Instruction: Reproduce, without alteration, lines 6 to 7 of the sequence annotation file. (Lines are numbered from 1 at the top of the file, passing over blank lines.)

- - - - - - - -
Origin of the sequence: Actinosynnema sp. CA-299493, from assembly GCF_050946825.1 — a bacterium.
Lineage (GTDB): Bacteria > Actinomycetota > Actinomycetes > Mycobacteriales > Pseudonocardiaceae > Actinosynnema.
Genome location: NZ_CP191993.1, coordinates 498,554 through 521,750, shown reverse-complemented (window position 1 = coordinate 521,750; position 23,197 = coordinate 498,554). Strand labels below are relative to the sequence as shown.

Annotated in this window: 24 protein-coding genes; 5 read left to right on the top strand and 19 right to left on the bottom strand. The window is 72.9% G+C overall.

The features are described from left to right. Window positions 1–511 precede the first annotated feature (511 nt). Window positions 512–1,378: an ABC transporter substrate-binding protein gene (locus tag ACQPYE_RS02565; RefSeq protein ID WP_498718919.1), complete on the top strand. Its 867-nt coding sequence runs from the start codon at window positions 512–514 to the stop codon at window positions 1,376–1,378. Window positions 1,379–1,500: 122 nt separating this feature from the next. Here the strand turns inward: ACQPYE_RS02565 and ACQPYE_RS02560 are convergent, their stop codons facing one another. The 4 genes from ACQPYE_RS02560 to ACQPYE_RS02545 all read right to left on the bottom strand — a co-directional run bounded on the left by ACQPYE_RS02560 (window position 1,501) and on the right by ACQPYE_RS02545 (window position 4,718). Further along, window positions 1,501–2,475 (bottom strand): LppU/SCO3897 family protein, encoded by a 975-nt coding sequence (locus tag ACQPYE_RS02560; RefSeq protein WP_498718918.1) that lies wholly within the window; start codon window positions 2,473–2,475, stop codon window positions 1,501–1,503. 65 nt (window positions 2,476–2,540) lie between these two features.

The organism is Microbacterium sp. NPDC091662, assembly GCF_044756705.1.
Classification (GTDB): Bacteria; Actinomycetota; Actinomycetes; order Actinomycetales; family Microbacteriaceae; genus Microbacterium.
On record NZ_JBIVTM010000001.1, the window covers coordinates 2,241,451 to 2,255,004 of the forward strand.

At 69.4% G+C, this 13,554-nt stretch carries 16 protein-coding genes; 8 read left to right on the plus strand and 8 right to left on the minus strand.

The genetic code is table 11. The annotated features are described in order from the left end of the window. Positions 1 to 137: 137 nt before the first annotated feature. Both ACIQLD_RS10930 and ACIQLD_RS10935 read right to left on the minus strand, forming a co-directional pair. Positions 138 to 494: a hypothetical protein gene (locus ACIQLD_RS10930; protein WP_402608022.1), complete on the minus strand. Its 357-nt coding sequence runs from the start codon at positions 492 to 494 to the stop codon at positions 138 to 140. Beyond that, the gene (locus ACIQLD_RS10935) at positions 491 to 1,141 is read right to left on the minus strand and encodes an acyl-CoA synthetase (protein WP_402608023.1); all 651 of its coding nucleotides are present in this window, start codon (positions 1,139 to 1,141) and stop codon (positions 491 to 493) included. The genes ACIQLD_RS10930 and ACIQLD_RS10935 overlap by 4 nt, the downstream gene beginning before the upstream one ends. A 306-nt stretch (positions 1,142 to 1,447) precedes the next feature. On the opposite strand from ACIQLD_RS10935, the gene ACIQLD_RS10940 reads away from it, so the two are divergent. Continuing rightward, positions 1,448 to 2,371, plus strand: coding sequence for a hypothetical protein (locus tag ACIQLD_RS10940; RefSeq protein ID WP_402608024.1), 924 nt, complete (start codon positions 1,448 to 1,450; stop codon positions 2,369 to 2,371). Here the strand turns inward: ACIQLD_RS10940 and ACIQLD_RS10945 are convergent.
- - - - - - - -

The organism is Microbacterium sp. NPDC091662, assembly GCF_044756705.1.
Classification (GTDB): Bacteria; Actinomycetota; Actinomycetes; order Actinomycetales; family Microbacteriaceae; genus Microbacterium.